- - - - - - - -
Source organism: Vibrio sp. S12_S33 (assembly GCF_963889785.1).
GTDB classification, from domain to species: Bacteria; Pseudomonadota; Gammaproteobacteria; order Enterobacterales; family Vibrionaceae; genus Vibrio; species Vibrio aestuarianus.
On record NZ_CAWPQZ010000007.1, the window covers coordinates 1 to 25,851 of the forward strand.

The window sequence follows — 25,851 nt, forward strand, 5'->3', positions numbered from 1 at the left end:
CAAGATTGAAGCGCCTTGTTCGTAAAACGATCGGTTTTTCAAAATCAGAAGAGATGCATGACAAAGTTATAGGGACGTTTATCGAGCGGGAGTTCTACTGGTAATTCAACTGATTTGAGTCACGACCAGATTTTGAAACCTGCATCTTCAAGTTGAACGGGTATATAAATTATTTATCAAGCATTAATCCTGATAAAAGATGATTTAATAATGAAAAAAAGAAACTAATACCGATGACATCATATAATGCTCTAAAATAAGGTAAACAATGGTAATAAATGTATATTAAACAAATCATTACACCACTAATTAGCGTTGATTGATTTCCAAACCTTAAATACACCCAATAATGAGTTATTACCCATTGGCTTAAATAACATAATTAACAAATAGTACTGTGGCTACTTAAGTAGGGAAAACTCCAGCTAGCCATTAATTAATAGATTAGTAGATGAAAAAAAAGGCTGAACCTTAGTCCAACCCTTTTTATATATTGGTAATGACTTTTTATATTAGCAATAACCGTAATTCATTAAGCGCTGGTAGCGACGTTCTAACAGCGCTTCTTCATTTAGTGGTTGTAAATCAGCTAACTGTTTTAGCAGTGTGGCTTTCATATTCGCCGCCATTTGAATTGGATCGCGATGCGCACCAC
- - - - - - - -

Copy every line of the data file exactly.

Source organism: Vibrio sp. S12_S33 (assembly GCF_963889785.1).
GTDB classification, from domain to species: Bacteria; Pseudomonadota; Gammaproteobacteria; order Enterobacterales; family Vibrionaceae; genus Vibrio; species Vibrio aestuarianus.
On record NZ_CAWPQZ010000007.1, the window covers coordinates 1 to 25,851 of the forward strand.

The window sequence follows — 25,851 nt, forward strand, 5'->3', positions numbered from 1 at the left end:
CAAGATTGAAGCGCCTTGTTCGTAAAACGATCGGTTTTTCAAAATCAGAAGAGATGCATGACAAAGTTATAGGGACGTTTATCGAGCGGGAGTTCTACTGGTAATTCAACTGATTTGAGTCACGACCAGATTTTGAAACCTGCATCTTCAAGTTGAACGGGTATATAAATTATTTATCAAGCATTAATCCTGATAAAAGATGATTTAATAATGAAAAAAAGAAACTAATACCGATGACATCATATAATGCTCTAAAATAAGGTAAACAATGGTAATAAATGTATATTAAACAAATCATTACACCACTAATTAGCGTTGATTGATTTCCAAACCTTAAATACACCCAATAATGAGTTATTACCCATTGGCTTAAATAACATAATTAACAAATAGTACTGTGGCTACTTAAGTAGGGAAAACTCCAGCTAGCCATTAATTAATAGATTAGTAGATGAAAAAAAAGGCTGAACCTTAGTCCAACCCTTTTTATATATTGGTAATGACTTTTTATATTAGCAATAACCGTAATTCATTAAGCGCTGGTAGCGACGTTCTAACAGCGCTTCTTCATTTAGTGGTTGTAAATCAGCTAACTGTTTTAGCAGTGTGGCTTTCATATTCGCCGCCATTTGAATTGGATCGCGATGCGCACCAC